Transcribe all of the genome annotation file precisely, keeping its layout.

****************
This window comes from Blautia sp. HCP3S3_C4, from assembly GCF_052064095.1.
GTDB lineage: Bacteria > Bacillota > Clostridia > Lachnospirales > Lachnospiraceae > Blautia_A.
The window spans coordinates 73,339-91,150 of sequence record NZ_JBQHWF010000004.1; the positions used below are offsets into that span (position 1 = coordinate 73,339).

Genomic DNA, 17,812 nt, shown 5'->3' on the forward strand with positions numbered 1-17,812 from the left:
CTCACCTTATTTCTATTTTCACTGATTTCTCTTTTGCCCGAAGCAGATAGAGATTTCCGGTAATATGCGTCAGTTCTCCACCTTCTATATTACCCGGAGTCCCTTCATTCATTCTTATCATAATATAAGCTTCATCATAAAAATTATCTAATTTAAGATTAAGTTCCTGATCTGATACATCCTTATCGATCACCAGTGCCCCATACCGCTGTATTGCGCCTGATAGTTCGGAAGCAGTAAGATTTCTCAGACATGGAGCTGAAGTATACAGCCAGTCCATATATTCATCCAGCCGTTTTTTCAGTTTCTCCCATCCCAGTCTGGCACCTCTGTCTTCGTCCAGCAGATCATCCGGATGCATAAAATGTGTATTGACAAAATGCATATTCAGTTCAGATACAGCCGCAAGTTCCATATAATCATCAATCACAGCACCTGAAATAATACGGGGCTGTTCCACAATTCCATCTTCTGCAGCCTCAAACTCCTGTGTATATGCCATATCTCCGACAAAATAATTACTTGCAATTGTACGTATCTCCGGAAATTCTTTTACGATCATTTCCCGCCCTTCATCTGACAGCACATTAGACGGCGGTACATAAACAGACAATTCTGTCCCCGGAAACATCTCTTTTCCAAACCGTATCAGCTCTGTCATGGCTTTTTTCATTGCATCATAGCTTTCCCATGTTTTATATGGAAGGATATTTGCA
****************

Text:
This window comes from Blautia sp. HCP3S3_C4, from assembly GCF_052064095.1.
GTDB lineage: Bacteria > Bacillota > Clostridia > Lachnospirales > Lachnospiraceae > Blautia_A.
The window spans coordinates 73,339-91,150 of sequence record NZ_JBQHWF010000004.1; the positions used below are offsets into that span (position 1 = coordinate 73,339).

Genomic DNA, 17,812 nt, shown 5'->3' on the forward strand with positions numbered 1-17,812 from the left:
CTCACCTTATTTCTATTTTCACTGATTTCTCTTTTGCCCGAAGCAGATAGAGATTTCCGGTAATATGCGTCAGTTCTCCACCTTCTATATTACCCGGAGTCCCTTCATTCATTCTTATCATAATATAAGCTTCATCATAAAAATTATCTAATTTAAGATTAAGTTCCTGATCTGATACATCCTTATCGATCACCAGTGCCCCATACCGCTGTATTGCGCCTGATAGTTCGGAAGCAGTAAGATTTCTCAGACATGGAGCTGAAGTATACAGCCAGTCCATATATTCATCCAGCCGTTTTTTCAGTTTCTCCCATCCCAGTCTGGCACCTCTGTCTTCGTCCAGCAGATCATCCGGATGCATAAAATGTGTATTGACAAAATGCATATTCAGTTCAGATACAGCCGCAAGTTCCATATAATCATCAATCACAGCACCTGAAATAATACGGGGCTGTTCCACAATTCCATCTTCTGCAGCCTCAAACTCCTGTGTATATGCCATATCTCCGACAAAATAATTACTTGCAATTGTACGTATCTCCGGAAATTCTTTTACGATCATTTCCCGCCCTTCATCTGACAGCACATTAGACGGCGGTACATAAACAGACAATTCTGTCCCCGGAAACATCTCTTTTCCAAACCGTATCAGCTCTGTCATGGCTTTTTTCATTGCATCATAGCTTTCCCATGTTTTATATGGAAGGATATTTGCA